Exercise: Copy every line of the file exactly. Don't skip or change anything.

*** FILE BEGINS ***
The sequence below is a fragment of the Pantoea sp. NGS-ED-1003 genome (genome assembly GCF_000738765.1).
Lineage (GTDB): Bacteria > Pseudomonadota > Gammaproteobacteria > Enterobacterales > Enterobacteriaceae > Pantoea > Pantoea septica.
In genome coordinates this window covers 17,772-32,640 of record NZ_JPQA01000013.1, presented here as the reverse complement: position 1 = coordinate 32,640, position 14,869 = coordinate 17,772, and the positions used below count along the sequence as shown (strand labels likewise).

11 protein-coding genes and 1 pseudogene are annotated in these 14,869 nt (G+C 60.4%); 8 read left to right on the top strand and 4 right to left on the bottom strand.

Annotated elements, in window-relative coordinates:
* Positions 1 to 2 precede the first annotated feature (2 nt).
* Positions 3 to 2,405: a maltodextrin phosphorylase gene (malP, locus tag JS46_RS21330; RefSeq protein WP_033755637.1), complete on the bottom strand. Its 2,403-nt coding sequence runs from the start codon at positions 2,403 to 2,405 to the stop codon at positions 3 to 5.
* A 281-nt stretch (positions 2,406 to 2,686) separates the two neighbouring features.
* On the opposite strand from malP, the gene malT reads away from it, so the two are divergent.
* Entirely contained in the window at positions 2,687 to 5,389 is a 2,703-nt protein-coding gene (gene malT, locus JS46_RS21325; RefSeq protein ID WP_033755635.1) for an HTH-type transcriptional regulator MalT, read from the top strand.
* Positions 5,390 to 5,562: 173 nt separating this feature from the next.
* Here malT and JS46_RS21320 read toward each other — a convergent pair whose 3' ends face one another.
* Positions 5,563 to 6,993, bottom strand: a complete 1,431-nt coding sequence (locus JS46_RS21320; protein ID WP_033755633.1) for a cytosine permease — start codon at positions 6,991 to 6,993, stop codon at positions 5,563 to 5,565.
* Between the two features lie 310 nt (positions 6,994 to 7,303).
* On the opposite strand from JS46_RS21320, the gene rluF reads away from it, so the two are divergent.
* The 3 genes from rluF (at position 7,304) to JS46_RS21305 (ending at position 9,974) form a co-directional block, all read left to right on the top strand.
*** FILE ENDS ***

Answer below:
The sequence below is a fragment of the Pantoea sp. NGS-ED-1003 genome (genome assembly GCF_000738765.1).
Lineage (GTDB): Bacteria > Pseudomonadota > Gammaproteobacteria > Enterobacterales > Enterobacteriaceae > Pantoea > Pantoea septica.
In genome coordinates this window covers 17,772-32,640 of record NZ_JPQA01000013.1, presented here as the reverse complement: position 1 = coordinate 32,640, position 14,869 = coordinate 17,772, and the positions used below count along the sequence as shown (strand labels likewise).

11 protein-coding genes and 1 pseudogene are annotated in these 14,869 nt (G+C 60.4%); 8 read left to right on the top strand and 4 right to left on the bottom strand.

Annotated elements, in window-relative coordinates:
* Positions 1 to 2 precede the first annotated feature (2 nt).
* Positions 3 to 2,405: a maltodextrin phosphorylase gene (malP, locus tag JS46_RS21330; RefSeq protein WP_033755637.1), complete on the bottom strand. Its 2,403-nt coding sequence runs from the start codon at positions 2,403 to 2,405 to the stop codon at positions 3 to 5.
* A 281-nt stretch (positions 2,406 to 2,686) separates the two neighbouring features.
* On the opposite strand from malP, the gene malT reads away from it, so the two are divergent.
* Entirely contained in the window at positions 2,687 to 5,389 is a 2,703-nt protein-coding gene (gene malT, locus JS46_RS21325; RefSeq protein ID WP_033755635.1) for an HTH-type transcriptional regulator MalT, read from the top strand.
* Positions 5,390 to 5,562: 173 nt separating this feature from the next.
* Here malT and JS46_RS21320 read toward each other — a convergent pair whose 3' ends face one another.
* Positions 5,563 to 6,993, bottom strand: a complete 1,431-nt coding sequence (locus JS46_RS21320; protein ID WP_033755633.1) for a cytosine permease — start codon at positions 6,991 to 6,993, stop codon at positions 5,563 to 5,565.
* Between the two features lie 310 nt (positions 6,994 to 7,303).
* On the opposite strand from JS46_RS21320, the gene rluF reads away from it, so the two are divergent.
* The 3 genes from rluF (at position 7,304) to JS46_RS21305 (ending at position 9,974) form a co-directional block, all read left to right on the top strand.